Top-down approaches to improving schools are fueling growing discontent and community backlash in cities across the country.
Take recent announcements in New York City as an example. Beginning in 2007, Mayor Bloomberg offered charter schools unparalleled growth opportunities while district principals enjoyed autonomy. Now, Mayor de Blasio’s schools chief is rolling it all back. Despite increases in graduation rates and college enrollments for smaller schools Bloomberg created, the administration is putting schools back together to create larger ones.
What’s the lesson here? You might be able to instigate change from on high, but you can’t sustain it over time unless you have community and electoral support.
Mayors and district superintendents must develop authentic relationships with all groups to sustain progress, prevent rollbacks and ensure great schools serve more and more children. Building community buy-in should be prioritized, rather than compromised for the immediacy of reform efforts.
Fortunately, there are ways to help leaders generate great ideas and grow great schools over the long run.
If we need to reach parents, we should make conversations about quality schools more accessible. In North Baton Rouge, Pastor Raymond Jetson had the ingenious idea to bring this conversation to businesses where black parents spend time on the weekends—barber shops and beauty salons.
Pastor Jetson doesn’t just drop off flyers; he hosts monthly lunches, all organized around the topic of school quality. These events not only engage a previously untapped audience, they bring conversations about education to more corners and people in Baton Rouge.
If efforts in Washington, D.C., over the last five years have taught us anything, it’s that messengers matter. D.C. Public Schools Chancellor Kaya Henderson knows she must be able to articulate a DCPS plan for success, but also enlists the help of the Chancellor’s Parent Cabinet. The 20 or so parents that comprise the cabinet not only inform the vision of the chancellor and other district leaders, but also share the district’s vision to other parents across the city.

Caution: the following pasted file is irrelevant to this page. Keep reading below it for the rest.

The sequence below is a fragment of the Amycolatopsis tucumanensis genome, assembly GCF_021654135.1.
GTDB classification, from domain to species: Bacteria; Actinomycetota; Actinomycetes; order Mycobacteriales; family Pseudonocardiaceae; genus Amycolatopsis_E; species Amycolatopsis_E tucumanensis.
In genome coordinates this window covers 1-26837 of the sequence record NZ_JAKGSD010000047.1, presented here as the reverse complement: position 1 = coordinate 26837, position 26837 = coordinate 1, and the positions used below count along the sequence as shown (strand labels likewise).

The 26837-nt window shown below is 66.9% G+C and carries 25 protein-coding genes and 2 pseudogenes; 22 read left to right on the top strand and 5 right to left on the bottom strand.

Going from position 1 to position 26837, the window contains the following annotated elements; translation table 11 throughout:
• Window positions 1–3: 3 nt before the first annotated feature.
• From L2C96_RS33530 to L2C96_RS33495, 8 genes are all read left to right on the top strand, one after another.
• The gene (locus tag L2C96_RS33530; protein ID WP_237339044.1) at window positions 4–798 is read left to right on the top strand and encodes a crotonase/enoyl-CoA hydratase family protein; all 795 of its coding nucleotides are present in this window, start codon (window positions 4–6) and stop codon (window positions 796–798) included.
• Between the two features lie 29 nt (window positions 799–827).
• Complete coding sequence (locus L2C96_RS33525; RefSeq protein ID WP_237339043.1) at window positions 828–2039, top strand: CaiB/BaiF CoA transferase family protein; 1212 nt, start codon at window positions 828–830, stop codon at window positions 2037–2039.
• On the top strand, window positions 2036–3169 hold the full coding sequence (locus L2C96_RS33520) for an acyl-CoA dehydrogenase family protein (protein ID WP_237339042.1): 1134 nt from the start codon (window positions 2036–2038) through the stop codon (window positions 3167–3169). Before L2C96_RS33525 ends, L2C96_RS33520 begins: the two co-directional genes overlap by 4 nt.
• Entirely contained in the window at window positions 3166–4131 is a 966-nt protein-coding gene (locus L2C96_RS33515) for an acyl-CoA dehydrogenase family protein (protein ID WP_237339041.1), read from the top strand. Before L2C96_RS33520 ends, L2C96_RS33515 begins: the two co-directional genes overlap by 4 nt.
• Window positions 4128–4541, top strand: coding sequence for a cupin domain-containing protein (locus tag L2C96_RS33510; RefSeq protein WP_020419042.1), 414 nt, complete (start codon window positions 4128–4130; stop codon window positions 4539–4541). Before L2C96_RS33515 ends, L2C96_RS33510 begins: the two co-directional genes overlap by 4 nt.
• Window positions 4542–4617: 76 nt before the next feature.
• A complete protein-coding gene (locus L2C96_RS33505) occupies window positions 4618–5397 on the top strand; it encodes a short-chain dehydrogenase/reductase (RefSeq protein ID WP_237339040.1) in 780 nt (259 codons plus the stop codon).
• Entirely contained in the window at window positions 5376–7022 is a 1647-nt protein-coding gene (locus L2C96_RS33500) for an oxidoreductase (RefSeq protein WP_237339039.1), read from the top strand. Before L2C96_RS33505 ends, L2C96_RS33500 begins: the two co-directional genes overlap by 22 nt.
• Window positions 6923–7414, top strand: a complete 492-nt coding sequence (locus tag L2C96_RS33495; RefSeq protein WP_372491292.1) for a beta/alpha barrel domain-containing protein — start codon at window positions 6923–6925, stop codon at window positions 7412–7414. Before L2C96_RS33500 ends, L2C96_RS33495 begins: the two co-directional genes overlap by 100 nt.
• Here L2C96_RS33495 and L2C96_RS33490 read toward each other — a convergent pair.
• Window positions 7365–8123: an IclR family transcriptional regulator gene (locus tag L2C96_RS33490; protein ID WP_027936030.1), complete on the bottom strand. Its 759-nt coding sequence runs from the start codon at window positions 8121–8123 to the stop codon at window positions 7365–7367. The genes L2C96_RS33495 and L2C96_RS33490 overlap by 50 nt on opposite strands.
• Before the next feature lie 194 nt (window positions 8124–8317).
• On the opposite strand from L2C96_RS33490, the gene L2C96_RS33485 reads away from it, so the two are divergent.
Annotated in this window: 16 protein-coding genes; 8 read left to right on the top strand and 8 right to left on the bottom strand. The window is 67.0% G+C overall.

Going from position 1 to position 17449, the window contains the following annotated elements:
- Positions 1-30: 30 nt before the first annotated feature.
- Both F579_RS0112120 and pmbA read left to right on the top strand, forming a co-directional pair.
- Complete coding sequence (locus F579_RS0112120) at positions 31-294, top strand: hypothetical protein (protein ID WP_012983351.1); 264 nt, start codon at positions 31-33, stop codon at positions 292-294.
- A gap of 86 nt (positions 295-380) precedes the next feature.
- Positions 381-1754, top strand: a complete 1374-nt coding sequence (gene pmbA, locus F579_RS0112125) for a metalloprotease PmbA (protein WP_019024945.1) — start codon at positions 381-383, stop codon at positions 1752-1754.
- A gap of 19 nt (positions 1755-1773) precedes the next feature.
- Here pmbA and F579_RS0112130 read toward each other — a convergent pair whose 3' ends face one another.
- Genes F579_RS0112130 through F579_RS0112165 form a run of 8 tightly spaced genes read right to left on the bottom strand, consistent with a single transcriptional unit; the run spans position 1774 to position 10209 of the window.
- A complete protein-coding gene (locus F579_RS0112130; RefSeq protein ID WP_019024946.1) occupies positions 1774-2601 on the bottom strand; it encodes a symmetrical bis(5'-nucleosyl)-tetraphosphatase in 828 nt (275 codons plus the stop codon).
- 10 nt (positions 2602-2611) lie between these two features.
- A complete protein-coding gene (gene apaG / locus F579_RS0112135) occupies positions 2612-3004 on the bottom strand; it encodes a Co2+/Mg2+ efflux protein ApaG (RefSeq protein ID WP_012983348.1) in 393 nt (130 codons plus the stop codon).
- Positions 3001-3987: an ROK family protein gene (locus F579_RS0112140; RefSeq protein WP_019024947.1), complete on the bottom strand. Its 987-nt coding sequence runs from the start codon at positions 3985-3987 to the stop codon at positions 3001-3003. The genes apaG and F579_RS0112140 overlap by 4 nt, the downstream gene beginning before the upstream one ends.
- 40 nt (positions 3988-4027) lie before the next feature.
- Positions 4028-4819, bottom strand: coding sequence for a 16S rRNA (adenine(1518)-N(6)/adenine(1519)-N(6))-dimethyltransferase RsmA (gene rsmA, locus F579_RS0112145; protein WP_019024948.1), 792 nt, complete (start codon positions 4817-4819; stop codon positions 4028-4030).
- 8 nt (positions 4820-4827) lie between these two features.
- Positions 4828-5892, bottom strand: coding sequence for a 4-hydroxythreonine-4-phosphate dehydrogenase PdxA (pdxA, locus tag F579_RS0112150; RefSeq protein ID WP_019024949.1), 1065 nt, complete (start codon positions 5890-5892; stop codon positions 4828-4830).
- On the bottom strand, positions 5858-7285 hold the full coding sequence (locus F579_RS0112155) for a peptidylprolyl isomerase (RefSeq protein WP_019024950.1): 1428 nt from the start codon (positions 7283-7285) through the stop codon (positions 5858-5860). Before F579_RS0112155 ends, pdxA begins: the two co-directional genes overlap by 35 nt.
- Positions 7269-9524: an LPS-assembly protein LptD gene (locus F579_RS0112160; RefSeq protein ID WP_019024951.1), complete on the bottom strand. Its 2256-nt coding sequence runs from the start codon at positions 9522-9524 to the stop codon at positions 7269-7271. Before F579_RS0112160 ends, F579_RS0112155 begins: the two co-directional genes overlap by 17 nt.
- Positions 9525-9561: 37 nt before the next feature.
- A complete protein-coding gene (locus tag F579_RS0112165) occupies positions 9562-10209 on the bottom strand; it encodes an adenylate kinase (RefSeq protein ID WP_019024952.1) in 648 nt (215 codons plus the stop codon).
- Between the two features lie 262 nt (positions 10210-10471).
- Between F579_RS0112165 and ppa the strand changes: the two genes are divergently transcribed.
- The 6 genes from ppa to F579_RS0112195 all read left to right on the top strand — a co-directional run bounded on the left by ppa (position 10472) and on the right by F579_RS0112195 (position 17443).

Rather than host forums or happy hours to meet parents and pillars of the community, leaders should go to them. During my time at Families for Excellent Schools, I helped parents organize and advocate to create more great public schools in New York City.
The overwhelming majority of these relationships began in places where parents spend time with their children—parks, libraries, community block parties and churches. I volunteered at an afterschool program at the Salvation Army, and as a result of this deliberate, authentic work to build relationships, thousands of parents were involved in the fight to grow charter schools in New York City.
The goal of these efforts is not just to create the political will to support elected officials or those in power. It is to involve communities in shaping what their schools look like and to create a sense that we’re all in this together.
Experience has taught us that if progress relies only upon an elite cadre of people, we’ll forever be at the mercy of political forces and risk watching, helplessly, as progress is rolled back.